October 22, 2012 § Leave a Comment
I’m not talking about the “re-inventing yourself” thing. It’s nothing remotely romantic or interesting or new … but simply the mundane ups and downs of trying to be a good mom, trying to love, trying to run a business, paying bills … stuff like that. Weekly, I’ll get out a fresh yellow notepad and resolve to start over or I’ll plan out my week… six days, my full practice…. make the kids lunches everyday, get out the newsletter, answer all the emails I get in a timely way, plan this or that workshop, update the website… eat better… stuff like that… and on a daily, weekly basis other things come up, get in the way, I get distracted and though I have the best intentions, I don’t do it.
Thankfully though out of all the things I mentioned, my yoga practice (which has also had its share of ups and downs) is the one thing that has taught me that “starting over” is a beautiful thing.
Nothing else I’ve found is as efficacious. The day in day out look in the mirror, month after month, year after year, repetition of the same sequence of poses is potent and challenging, and can decrease the afflictions we have that keep us from gaining the momentum we need for change–– -and can give us the energy to make the conscious, focused, necessary commitment to face and burn off the habits that keep us from living fully.
Up until recently, after retiring from rowing, every so often I’d have these “come back” dreams… where I’d be the age I am now, and having not trained AT ALL in years, had a bunch of kids, and was trying to make the Olympic Team again. These dreams are stressful! Last night I was rowing at singles trials with these oars that were actually those plastic sticks you put olives on in a martini… hmmm. The stress and worry that I felt all the time when I was training would flood back. The fears of failing, performance anxiety, complete elation over winning, utter humiliation over losing, letting everyone down etc… all coming back. I don’t think that all elite athletes are like I was, but I was pretty much living and breathing what yoga explains as AVIDYA – which generally means ignorance, but more specifically means identification with that which is impermanent. And avidya is exactly what keeps us from trying, keeps us from starting over.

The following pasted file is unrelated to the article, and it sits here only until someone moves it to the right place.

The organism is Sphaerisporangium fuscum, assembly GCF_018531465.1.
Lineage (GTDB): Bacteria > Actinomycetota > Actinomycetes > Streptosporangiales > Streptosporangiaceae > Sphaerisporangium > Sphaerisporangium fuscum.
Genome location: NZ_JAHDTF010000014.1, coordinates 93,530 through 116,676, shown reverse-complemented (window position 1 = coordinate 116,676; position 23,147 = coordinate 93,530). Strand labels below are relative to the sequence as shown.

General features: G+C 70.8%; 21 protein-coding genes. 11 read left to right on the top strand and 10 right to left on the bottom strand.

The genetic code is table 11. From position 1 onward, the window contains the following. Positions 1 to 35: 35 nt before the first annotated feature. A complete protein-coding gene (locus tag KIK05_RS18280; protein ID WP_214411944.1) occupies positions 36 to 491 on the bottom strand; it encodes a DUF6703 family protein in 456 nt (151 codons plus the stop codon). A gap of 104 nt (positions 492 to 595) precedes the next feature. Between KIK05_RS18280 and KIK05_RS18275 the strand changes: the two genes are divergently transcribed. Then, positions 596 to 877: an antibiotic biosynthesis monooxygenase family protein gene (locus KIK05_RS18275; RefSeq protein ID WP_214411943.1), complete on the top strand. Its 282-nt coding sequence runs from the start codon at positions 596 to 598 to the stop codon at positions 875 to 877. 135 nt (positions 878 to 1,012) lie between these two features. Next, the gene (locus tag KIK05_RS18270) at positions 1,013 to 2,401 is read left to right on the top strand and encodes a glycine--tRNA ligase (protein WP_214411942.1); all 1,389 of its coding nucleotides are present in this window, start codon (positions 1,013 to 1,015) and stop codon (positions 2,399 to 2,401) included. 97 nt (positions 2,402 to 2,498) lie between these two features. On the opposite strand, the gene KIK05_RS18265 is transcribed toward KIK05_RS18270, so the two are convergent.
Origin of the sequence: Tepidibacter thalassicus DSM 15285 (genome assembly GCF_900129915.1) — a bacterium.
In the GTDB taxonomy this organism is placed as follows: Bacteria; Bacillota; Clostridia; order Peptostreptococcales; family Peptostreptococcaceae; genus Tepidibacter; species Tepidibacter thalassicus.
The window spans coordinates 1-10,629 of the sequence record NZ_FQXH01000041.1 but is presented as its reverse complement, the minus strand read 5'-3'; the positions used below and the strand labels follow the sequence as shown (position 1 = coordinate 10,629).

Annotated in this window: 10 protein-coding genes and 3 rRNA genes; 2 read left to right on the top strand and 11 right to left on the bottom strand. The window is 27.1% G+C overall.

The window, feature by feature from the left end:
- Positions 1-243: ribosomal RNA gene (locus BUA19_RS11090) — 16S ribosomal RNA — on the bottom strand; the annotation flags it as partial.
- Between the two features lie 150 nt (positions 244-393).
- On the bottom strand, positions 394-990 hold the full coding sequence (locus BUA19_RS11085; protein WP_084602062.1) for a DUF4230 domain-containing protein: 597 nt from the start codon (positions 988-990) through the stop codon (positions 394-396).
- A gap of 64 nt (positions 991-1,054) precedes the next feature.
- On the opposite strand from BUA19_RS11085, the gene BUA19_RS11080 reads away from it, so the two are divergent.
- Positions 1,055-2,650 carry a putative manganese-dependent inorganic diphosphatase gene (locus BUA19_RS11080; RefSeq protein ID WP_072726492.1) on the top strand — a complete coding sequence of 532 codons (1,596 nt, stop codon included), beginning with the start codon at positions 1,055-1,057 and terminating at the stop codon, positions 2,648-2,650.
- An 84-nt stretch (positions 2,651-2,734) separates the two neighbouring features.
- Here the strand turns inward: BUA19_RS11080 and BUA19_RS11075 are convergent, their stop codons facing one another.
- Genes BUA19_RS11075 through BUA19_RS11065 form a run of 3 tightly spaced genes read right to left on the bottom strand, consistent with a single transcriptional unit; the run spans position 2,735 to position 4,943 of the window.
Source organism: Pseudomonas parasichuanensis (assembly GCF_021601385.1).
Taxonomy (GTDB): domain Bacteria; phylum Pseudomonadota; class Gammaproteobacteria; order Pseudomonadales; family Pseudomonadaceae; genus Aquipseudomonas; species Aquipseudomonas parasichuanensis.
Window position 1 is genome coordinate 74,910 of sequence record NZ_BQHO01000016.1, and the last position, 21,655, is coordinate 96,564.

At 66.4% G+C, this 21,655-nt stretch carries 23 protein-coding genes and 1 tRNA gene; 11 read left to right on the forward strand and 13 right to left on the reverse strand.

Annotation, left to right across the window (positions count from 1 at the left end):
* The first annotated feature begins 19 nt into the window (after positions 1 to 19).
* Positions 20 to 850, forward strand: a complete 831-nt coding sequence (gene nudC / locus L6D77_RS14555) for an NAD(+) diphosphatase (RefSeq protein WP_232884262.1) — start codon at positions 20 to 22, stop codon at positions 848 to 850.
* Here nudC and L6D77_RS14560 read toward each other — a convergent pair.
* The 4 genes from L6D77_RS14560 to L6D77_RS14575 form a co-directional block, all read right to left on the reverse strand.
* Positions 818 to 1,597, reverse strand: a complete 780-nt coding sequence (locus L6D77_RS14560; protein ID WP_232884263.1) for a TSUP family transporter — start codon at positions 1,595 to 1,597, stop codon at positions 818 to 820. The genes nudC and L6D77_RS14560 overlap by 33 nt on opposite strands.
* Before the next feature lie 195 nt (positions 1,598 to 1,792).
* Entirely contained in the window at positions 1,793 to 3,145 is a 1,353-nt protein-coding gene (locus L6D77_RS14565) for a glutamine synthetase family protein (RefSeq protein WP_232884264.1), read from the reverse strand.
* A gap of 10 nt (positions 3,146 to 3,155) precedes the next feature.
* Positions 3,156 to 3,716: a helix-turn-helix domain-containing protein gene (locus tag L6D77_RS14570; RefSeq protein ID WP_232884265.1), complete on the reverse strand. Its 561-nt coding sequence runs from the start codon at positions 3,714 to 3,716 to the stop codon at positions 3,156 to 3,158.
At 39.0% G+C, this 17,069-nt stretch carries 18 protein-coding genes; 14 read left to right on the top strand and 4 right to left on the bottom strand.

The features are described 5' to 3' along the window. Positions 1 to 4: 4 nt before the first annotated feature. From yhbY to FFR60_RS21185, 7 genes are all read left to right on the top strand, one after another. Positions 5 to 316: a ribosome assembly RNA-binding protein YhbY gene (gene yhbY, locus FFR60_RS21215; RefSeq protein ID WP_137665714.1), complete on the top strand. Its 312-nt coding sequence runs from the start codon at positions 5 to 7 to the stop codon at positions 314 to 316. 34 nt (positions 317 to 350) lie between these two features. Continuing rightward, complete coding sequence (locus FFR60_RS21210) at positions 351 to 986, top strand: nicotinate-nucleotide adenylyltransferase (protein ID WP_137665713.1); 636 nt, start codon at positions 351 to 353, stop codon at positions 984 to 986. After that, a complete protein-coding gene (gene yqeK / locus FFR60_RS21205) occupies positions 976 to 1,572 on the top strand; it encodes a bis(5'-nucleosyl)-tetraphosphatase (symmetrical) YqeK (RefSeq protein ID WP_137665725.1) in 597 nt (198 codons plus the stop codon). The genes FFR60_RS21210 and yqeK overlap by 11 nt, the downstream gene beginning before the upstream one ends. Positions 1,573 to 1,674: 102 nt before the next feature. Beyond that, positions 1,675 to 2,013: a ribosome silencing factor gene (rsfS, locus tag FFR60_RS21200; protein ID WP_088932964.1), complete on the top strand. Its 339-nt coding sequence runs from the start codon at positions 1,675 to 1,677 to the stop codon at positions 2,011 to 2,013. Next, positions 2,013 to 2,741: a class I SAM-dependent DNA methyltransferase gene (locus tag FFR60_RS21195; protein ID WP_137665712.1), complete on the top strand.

We’ve all had that experience with our yoga relationship. One day you are lighter than air and elated at the end of your practice because of how wonderful it was, and the very next day, full of hope and expectation that you’ll be granted that same lightness only to feel more like an elephant than a bird… and your mood is far different.
Yoga’s prescription for the afflictions of avidya is…. yes, practice
It’s stressful to try something that you think you’ve already lost.
But I think it’s young. Starting over is young.
Starting over doesn’t mean you failed and now you are going to try again… it just means that maybe there has been a lapse – that’s all.
Things that are challenging, jobs, relationships, yoga practice … 80% good, but 20% bad… Guruji says people in the world experience yoga, pleasure, or disease, whichever it may be, in accordance with their karma. He says, “From pleasure, disease is certain. Some people think that one must be lucky to enjoy pleasure. This of course, is true. But can it also not be said that, in order to experience disease, one must be lucky as well?”
In our ashtanga practice, the intensity and the repetition of the sequences is bound to make your mat into a mirror, just another tool for self-study. Even the most pig headed of us will begin to see our selves. You begin to see how you treat yourself, and those around you. My one friend wrote in her blog, ”Your body, as you work into the deepest places within, will give up its secret one by one. ”
So, it’s Monday morning, and I’m trying again, starting over and as I get on my mat a little worried but mostly happy and lucky that I can breathe, move, love…